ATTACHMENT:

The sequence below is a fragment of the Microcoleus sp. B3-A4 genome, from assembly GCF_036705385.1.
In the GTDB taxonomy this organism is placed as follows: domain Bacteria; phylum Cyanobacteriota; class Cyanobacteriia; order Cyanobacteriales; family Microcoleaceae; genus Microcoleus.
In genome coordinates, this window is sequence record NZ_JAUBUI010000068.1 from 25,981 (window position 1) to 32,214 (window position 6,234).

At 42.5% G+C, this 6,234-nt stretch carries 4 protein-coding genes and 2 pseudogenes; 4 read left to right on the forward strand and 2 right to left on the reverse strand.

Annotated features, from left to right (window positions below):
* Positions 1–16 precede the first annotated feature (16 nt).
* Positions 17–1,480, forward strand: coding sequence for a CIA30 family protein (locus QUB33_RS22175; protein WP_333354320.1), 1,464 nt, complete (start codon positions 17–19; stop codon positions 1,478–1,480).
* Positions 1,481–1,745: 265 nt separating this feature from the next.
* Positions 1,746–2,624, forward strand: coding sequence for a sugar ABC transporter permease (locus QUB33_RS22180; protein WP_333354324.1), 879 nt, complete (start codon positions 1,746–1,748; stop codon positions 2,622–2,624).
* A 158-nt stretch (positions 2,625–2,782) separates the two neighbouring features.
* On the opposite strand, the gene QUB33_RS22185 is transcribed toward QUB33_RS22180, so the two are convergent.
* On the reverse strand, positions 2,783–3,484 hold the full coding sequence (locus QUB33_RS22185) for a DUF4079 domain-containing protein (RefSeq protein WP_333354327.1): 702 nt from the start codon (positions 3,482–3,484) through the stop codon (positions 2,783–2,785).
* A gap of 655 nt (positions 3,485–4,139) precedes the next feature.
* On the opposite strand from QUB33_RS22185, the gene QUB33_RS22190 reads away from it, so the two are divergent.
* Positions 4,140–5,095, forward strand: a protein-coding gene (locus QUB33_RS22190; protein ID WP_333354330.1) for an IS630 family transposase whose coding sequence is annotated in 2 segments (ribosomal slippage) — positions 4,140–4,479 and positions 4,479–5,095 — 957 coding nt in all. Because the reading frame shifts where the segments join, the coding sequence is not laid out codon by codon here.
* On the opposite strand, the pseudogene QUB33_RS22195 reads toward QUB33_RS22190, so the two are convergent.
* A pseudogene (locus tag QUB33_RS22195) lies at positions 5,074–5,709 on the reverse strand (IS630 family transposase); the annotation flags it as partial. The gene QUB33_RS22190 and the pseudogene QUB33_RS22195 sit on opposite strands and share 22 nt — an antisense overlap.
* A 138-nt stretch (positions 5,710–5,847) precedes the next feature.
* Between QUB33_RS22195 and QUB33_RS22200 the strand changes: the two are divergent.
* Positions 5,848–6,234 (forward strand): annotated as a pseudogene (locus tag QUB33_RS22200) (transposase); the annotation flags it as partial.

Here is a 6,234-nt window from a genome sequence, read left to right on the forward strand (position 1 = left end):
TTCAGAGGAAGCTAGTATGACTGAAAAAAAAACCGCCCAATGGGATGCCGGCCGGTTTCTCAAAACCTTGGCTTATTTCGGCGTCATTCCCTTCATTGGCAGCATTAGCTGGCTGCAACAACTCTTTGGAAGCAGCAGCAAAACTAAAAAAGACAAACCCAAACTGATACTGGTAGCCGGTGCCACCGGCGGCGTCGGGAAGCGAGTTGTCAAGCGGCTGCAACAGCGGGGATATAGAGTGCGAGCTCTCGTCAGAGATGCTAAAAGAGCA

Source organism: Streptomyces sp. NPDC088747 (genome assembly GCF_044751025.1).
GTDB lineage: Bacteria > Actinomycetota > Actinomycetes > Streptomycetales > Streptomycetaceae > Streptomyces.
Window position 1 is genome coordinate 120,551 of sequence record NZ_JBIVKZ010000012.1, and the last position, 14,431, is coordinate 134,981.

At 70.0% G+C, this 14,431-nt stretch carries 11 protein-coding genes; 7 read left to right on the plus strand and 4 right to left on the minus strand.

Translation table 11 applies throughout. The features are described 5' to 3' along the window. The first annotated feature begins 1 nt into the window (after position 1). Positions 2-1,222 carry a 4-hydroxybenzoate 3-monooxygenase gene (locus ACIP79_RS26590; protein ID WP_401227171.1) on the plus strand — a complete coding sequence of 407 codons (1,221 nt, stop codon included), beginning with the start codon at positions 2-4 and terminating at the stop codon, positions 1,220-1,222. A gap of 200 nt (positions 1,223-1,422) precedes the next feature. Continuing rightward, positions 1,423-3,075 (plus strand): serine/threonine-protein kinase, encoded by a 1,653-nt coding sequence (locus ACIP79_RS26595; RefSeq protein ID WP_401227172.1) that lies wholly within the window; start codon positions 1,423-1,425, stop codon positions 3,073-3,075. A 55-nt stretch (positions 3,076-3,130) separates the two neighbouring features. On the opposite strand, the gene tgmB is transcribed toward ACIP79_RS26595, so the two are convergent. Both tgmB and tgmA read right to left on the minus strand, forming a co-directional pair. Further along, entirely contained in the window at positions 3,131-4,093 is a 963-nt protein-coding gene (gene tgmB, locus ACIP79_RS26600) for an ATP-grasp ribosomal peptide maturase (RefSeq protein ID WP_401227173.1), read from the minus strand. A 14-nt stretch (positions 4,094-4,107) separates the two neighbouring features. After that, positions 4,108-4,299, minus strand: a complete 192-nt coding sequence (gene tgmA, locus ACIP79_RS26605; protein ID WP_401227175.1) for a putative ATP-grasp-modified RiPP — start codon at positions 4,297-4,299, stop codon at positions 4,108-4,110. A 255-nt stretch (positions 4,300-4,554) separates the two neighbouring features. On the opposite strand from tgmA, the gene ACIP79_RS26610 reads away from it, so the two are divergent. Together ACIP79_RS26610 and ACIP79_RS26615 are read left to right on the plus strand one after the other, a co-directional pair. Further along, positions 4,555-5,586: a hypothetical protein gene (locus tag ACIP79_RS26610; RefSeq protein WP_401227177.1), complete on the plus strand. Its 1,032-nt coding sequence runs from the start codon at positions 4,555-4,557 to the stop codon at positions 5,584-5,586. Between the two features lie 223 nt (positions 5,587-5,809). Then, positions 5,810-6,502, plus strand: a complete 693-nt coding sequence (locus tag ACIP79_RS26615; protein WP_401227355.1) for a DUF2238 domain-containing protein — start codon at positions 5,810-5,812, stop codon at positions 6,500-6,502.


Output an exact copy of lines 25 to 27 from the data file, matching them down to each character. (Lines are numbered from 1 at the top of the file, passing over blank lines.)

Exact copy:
Window position 1 is genome coordinate 120,551 of sequence record NZ_JBIVKZ010000012.1, and the last position, 14,431, is coordinate 134,981.

At 70.0% G+C, this 14,431-nt stretch carries 11 protein-coding genes; 7 read left to right on the plus strand and 4 right to left on the minus strand.

Translation table 11 applies throughout. The features are described 5' to 3' along the window. The first annotated feature begins 1 nt into the window (after position 1). Positions 2-1,222 carry a 4-hydroxybenzoate 3-monooxygenase gene (locus ACIP79_RS26590; protein ID WP_401227171.1) on the plus strand — a complete coding sequence of 407 codons (1,221 nt, stop codon included), beginning with the start codon at positions 2-4 and terminating at the stop codon, positions 1,220-1,222. A gap of 200 nt (positions 1,223-1,422) precedes the next feature. Continuing rightward, positions 1,423-3,075 (plus strand): serine/threonine-protein kinase, encoded by a 1,653-nt coding sequence (locus ACIP79_RS26595; RefSeq protein ID WP_401227172.1) that lies wholly within the window; start codon positions 1,423-1,425, stop codon positions 3,073-3,075. A 55-nt stretch (positions 3,076-3,130) separates the two neighbouring features. On the opposite strand, the gene tgmB is transcribed toward ACIP79_RS26595, so the two are convergent. Both tgmB and tgmA read right to left on the minus strand, forming a co-directional pair. Further along, entirely contained in the window at positions 3,131-4,093 is a 963-nt protein-coding gene (gene tgmB, locus ACIP79_RS26600) for an ATP-grasp ribosomal peptide maturase (RefSeq protein ID WP_401227173.1), read from the minus strand. A 14-nt stretch (positions 4,094-4,107) separates the two neighbouring features. After that, positions 4,108-4,299, minus strand: a complete 192-nt coding sequence (gene tgmA, locus ACIP79_RS26605; protein ID WP_401227175.1) for a putative ATP-grasp-modified RiPP — start codon at positions 4,297-4,299, stop codon at positions 4,108-4,110. A 255-nt stretch (positions 4,300-4,554) separates the two neighbouring features. On the opposite strand from tgmA, the gene ACIP79_RS26610 reads away from it, so the two are divergent. Together ACIP79_RS26610 and ACIP79_RS26615 are read left to right on the plus strand one after the other, a co-directional pair. Further along, positions 4,555-5,586: a hypothetical protein gene (locus tag ACIP79_RS26610; RefSeq protein WP_401227177.1), complete on the plus strand. Its 1,032-nt coding sequence runs from the start codon at positions 4,555-4,557 to the stop codon at positions 5,584-5,586. Between the two features lie 223 nt (positions 5,587-5,809). Then, positions 5,810-6,502, plus strand: a complete 693-nt coding sequence (locus tag ACIP79_RS26615; protein WP_401227355.1) for a DUF2238 domain-containing protein — start codon at positions 5,810-5,812, stop codon at positions 6,500-6,502.